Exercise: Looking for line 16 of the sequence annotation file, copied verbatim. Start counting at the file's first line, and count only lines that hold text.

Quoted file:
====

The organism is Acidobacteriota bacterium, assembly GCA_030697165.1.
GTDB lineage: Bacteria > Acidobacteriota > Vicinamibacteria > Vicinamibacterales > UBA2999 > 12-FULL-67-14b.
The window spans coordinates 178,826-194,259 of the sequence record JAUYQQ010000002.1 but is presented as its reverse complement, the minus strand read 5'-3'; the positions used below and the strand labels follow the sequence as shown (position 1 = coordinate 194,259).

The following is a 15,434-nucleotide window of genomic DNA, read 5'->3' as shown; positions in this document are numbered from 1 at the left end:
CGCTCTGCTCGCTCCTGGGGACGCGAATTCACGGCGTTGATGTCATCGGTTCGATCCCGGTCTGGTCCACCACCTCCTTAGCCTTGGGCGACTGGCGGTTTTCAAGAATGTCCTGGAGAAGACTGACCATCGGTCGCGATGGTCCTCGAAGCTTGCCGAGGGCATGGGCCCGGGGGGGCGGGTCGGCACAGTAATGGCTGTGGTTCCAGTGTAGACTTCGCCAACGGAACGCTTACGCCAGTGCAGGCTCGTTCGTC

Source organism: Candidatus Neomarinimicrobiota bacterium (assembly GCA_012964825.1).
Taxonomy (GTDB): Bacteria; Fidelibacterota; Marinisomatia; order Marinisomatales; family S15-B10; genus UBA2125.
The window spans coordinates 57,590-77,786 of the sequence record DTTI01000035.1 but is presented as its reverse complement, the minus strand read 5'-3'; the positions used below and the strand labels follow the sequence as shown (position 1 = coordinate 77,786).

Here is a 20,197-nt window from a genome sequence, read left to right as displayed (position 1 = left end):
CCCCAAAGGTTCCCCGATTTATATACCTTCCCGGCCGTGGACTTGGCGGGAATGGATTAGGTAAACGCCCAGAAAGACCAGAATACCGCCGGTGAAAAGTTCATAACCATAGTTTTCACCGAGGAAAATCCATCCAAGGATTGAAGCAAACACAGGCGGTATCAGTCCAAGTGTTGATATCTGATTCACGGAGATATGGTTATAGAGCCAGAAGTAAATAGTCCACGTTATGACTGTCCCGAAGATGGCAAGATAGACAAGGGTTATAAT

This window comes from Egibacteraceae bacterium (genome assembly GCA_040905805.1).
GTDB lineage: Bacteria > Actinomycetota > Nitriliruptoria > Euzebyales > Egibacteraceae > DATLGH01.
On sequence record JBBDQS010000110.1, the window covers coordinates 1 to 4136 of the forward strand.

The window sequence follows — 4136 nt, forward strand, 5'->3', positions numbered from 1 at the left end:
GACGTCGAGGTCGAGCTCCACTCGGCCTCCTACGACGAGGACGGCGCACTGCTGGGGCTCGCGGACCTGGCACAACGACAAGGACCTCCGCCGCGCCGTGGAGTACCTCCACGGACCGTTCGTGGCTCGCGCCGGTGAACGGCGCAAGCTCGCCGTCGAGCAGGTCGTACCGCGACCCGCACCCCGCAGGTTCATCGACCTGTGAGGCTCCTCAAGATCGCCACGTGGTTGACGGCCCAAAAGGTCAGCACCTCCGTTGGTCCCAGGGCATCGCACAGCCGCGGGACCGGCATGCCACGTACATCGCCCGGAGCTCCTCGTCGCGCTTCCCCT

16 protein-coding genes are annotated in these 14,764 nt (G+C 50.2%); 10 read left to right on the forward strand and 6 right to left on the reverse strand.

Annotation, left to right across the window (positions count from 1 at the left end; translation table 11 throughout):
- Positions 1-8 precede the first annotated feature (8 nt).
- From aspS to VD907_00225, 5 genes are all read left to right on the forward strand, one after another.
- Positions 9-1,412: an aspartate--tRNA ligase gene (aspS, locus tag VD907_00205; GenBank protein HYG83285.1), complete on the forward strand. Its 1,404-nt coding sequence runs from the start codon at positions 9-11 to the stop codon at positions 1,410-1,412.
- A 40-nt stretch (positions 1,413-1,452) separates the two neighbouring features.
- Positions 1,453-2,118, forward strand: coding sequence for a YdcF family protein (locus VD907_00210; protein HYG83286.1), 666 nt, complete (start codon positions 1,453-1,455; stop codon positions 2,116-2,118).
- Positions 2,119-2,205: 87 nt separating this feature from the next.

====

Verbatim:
16 protein-coding genes are annotated in these 14,764 nt (G+C 50.2%); 10 read left to right on the forward strand and 6 right to left on the reverse strand.